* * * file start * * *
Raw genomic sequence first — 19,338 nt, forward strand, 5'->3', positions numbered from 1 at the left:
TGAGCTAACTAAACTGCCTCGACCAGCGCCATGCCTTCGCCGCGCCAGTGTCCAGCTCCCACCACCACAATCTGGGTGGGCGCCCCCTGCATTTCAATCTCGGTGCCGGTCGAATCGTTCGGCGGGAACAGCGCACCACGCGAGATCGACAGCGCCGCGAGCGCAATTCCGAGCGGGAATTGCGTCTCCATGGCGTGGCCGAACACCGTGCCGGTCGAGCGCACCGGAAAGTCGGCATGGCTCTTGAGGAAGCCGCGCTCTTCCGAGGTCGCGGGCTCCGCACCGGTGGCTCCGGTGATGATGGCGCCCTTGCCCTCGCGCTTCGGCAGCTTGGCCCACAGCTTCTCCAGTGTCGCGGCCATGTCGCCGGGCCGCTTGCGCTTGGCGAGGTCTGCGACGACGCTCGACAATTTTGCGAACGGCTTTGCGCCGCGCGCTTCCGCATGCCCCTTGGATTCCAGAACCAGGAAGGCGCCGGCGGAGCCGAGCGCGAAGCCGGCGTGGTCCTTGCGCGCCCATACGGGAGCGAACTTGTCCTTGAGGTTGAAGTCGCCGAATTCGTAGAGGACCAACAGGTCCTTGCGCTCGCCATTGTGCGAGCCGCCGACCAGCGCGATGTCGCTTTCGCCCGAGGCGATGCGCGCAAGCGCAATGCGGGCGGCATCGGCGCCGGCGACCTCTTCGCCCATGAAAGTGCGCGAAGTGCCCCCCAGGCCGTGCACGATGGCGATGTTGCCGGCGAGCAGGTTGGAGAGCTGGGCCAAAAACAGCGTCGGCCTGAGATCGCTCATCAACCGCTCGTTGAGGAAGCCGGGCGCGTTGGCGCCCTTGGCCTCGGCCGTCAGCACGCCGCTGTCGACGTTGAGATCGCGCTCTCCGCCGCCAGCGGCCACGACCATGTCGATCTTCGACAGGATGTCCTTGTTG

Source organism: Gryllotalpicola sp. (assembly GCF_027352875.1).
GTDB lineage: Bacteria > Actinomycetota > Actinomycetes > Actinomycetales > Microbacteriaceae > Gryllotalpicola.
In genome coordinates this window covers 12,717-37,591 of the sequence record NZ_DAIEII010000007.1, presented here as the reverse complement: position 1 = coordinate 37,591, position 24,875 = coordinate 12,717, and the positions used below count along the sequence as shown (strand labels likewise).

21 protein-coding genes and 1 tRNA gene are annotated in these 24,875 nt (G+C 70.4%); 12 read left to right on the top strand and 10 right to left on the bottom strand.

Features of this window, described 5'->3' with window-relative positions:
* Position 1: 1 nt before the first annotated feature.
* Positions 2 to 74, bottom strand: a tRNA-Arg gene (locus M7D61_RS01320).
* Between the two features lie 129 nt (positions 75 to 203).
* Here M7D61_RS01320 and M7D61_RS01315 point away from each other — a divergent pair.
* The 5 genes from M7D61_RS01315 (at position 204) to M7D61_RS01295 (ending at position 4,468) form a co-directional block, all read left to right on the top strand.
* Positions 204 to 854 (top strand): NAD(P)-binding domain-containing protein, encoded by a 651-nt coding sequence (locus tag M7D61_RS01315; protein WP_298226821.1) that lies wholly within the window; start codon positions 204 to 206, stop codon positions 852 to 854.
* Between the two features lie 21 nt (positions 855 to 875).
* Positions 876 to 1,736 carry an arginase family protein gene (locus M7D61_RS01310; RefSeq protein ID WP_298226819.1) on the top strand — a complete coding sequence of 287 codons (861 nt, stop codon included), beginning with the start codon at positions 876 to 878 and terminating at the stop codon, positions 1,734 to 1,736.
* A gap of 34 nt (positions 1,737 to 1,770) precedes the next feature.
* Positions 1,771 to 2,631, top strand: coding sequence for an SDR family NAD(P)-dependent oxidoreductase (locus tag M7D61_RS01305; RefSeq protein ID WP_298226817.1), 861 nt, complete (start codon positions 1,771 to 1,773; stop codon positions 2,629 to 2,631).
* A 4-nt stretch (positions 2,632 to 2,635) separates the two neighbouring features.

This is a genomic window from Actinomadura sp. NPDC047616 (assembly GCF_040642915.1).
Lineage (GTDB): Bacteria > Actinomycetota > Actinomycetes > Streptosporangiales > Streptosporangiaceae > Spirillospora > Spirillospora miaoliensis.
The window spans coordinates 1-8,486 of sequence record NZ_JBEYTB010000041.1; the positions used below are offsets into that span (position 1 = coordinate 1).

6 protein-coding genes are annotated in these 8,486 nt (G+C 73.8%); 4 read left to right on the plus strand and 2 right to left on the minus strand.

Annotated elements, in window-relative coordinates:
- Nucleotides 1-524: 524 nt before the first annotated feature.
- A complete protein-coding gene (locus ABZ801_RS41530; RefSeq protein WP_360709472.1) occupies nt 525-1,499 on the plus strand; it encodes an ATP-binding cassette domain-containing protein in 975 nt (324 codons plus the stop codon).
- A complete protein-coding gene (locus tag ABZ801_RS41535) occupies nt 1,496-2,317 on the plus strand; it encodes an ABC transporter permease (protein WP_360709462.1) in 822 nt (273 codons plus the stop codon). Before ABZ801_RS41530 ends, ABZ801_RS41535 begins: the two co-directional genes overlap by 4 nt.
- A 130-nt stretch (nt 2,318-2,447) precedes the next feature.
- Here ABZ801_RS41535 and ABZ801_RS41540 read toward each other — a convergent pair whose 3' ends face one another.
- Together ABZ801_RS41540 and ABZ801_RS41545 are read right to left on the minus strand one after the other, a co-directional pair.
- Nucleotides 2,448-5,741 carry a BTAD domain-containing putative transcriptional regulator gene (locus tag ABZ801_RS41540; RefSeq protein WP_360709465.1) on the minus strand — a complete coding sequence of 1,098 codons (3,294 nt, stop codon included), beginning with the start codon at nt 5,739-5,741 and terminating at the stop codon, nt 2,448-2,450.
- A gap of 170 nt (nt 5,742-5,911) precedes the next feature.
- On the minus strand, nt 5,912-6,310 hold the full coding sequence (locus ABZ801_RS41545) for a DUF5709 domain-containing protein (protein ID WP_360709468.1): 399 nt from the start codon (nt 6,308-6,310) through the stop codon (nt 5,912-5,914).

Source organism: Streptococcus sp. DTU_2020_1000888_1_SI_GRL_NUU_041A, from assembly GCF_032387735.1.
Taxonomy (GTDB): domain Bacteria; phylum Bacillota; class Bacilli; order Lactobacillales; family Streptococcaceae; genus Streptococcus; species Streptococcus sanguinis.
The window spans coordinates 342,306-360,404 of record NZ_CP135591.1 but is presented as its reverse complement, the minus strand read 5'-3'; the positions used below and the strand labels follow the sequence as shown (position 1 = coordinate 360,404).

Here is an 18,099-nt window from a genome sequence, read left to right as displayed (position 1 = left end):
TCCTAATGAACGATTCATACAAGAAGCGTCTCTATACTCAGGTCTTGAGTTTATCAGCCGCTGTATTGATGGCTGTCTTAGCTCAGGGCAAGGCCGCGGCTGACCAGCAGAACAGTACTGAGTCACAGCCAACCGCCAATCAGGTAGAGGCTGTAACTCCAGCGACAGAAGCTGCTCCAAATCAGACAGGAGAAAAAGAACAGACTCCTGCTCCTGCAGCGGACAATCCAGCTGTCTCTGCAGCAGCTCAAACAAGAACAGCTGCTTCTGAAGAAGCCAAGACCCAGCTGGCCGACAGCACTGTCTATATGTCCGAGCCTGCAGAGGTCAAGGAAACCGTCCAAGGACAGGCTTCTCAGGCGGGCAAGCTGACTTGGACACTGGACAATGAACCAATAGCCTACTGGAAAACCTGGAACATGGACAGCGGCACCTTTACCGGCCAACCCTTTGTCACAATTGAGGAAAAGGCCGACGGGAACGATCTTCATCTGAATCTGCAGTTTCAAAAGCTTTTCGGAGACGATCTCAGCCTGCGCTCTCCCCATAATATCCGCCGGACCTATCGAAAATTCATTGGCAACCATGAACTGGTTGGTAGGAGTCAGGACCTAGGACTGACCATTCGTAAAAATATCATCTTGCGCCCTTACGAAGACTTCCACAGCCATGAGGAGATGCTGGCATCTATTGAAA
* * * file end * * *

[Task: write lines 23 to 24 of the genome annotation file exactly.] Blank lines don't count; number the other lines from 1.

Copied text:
Annotated elements, in window-relative coordinates:
- Nucleotides 1-524: 524 nt before the first annotated feature.